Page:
As we enter a first grade classroom, we see students engaged in a read aloud of one of their favorite barnyard storybooks as the class monitor holds up the book, and the teacher and students slowly and safely imitate the sounds and movements of each of the animals on the pages with their hands and faces as the book is read.  In a second grade classroom, we see students engaged in a Spelling competition where all 24 students are separated into two distinct rows, and are being asked to not only spell the word that their team is given, but to also count the number of syllables in each word given for two points gained for their team.  In another third grade classroom, the teacher is conducting a lesson on different types of butterflies, and not only has the students identify and label the different characteristics of each of the butterflies, but also measure their wingspans and learn about their basic circulatory and digestive systems. And finally, in a combined fourth and fifth grade integrative co-teaching lesson, one teacher presents a lesson on different types of angles, while the other teacher has the students physically imitate the angles with their hands and bodies, to represent the differences in each. 

What does each of these lessons have in common?  Pick the best choice below: 

  1. They represent different types of learning strategies throughout one subject.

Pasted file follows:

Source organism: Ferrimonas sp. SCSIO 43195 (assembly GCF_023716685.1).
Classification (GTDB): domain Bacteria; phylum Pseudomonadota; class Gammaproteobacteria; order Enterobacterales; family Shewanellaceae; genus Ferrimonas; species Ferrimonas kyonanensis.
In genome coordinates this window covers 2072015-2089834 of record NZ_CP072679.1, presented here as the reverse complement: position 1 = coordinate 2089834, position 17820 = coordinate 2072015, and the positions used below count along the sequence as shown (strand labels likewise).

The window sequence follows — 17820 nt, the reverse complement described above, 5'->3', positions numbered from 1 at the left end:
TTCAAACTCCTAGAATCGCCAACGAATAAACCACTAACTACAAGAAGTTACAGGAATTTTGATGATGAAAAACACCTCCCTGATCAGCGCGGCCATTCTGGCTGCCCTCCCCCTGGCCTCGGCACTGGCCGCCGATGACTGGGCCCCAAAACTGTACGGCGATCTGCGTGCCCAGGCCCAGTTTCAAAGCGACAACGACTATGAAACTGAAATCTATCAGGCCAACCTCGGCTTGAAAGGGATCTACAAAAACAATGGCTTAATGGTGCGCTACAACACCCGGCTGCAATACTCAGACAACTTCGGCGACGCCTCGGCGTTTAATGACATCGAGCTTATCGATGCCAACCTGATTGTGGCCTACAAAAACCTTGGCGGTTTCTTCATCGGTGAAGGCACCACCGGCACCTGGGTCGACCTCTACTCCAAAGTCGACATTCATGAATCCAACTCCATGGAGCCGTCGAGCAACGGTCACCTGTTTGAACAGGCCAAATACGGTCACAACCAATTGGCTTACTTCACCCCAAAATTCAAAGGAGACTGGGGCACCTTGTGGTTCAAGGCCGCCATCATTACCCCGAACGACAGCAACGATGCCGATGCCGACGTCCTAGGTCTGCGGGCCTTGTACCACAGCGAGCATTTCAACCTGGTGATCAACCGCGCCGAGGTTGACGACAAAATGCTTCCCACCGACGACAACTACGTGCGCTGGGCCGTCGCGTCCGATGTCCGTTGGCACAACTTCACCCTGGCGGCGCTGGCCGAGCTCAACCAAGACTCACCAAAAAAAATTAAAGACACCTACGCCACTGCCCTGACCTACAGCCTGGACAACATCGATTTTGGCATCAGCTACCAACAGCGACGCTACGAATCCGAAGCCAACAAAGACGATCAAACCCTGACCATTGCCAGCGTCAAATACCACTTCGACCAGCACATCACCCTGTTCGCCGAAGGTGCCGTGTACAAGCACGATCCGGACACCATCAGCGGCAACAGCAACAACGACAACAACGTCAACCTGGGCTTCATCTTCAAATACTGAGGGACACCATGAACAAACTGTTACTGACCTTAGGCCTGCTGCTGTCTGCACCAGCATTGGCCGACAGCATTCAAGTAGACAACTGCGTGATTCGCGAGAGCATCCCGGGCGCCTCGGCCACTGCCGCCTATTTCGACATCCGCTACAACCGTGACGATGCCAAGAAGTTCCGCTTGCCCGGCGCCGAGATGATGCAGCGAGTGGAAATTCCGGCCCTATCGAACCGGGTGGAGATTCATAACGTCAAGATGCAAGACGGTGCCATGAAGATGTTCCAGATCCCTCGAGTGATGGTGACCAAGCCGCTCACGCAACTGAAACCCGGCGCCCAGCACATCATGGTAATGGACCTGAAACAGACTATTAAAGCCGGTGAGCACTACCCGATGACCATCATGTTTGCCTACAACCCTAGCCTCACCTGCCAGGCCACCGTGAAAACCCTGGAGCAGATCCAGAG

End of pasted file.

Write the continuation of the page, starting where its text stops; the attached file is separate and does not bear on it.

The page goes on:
2. They represent interdisciplinary learning strategies throughout multiple subject areas. 
  3. They represent departmentalized learning, where only one subject is taught by a teacher. 

Although these strategies do represent different types of learning strategies, it is not only throughout one subject, and these strategies also do not specifically represent departmentalized learning, as you would find more often in a junior high school, where one subject is taught by each teacher.  No, the best choice for this question is response B in that these strategies represent interdisciplinary learning approaches throughout multiple subject areas, including Reading/ELA, Physical Education and Health, Math and Science.  What is interdisciplinary learning, and what does it look like in the general education classroom?  

Interdisciplinary learning is when students are engaged in learning about a topic and how it spans across different subject areas, such as when students learn about prehistoric animals and beasts, and are not only reading about the different characteristics of the animals (ELA/Reading connection), but are also involved in learning about what prehistoric era they lived in (Social Studies), the kinds of foods they ate (Health and Nutrition connection), the average heights of carnivorous, meat-eating animals (Math connection), or studying temperature and other climate or global changes that led to their extinction (Science connection). These are all ways in which students participate in interdisciplinary learning, and engaging students in this type of learning helps them to better synthesize information across various subject fields, and build upon their critical thinking skills as they explore connections amongst subjects.  

Next, we will learn about how teachers can integrate interdisciplinary learning into a classroom unit, and work with other teachers to develop a unit of study that integrates multiple subject areas.

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